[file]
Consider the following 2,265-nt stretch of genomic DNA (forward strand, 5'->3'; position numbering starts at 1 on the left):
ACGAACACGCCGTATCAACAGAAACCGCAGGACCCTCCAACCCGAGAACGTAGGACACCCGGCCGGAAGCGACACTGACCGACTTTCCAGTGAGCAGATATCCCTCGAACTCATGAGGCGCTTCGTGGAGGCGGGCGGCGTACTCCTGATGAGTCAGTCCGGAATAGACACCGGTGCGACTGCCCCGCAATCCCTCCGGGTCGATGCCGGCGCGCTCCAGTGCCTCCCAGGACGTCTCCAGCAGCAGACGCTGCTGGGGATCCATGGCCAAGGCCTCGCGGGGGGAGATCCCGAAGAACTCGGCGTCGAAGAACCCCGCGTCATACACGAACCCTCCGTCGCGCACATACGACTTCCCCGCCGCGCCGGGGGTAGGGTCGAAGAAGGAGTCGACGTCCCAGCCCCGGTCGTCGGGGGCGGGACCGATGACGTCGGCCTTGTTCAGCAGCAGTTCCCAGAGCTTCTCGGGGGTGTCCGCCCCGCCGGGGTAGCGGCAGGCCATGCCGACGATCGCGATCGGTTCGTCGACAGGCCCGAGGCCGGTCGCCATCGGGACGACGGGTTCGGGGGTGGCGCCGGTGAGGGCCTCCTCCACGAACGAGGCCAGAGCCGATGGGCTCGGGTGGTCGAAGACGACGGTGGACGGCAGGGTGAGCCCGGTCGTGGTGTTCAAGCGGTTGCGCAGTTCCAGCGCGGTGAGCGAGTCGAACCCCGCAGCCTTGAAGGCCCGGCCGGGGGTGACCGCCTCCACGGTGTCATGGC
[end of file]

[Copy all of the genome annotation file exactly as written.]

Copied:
Consider the following 2,265-nt stretch of genomic DNA (forward strand, 5'->3'; position numbering starts at 1 on the left):
ACGAACACGCCGTATCAACAGAAACCGCAGGACCCTCCAACCCGAGAACGTAGGACACCCGGCCGGAAGCGACACTGACCGACTTTCCAGTGAGCAGATATCCCTCGAACTCATGAGGCGCTTCGTGGAGGCGGGCGGCGTACTCCTGATGAGTCAGTCCGGAATAGACACCGGTGCGACTGCCCCGCAATCCCTCCGGGTCGATGCCGGCGCGCTCCAGTGCCTCCCAGGACGTCTCCAGCAGCAGACGCTGCTGGGGATCCATGGCCAAGGCCTCGCGGGGGGAGATCCCGAAGAACTCGGCGTCGAAGAACCCCGCGTCATACACGAACCCTCCGTCGCGCACATACGACTTCCCCGCCGCGCCGGGGGTAGGGTCGAAGAAGGAGTCGACGTCCCAGCCCCGGTCGTCGGGGGCGGGACCGATGACGTCGGCCTTGTTCAGCAGCAGTTCCCAGAGCTTCTCGGGGGTGTCCGCCCCGCCGGGGTAGCGGCAGGCCATGCCGACGATCGCGATCGGTTCGTCGACAGGCCCGAGGCCGGTCGCCATCGGGACGACGGGTTCGGGGGTGGCGCCGGTGAGGGCCTCCTCCACGAACGAGGCCAGAGCCGATGGGCTCGGGTGGTCGAAGACGACGGTGGACGGCAGGGTGAGCCCGGTCGTGGTGTTCAAGCGGTTGCGCAGTTCCAGCGCGGTGAGCGAGTCGAACCCCGCAGCCTTGAAGGCCCGGCCGGGGGTGACCGCCTCCACGGTGTCATGGC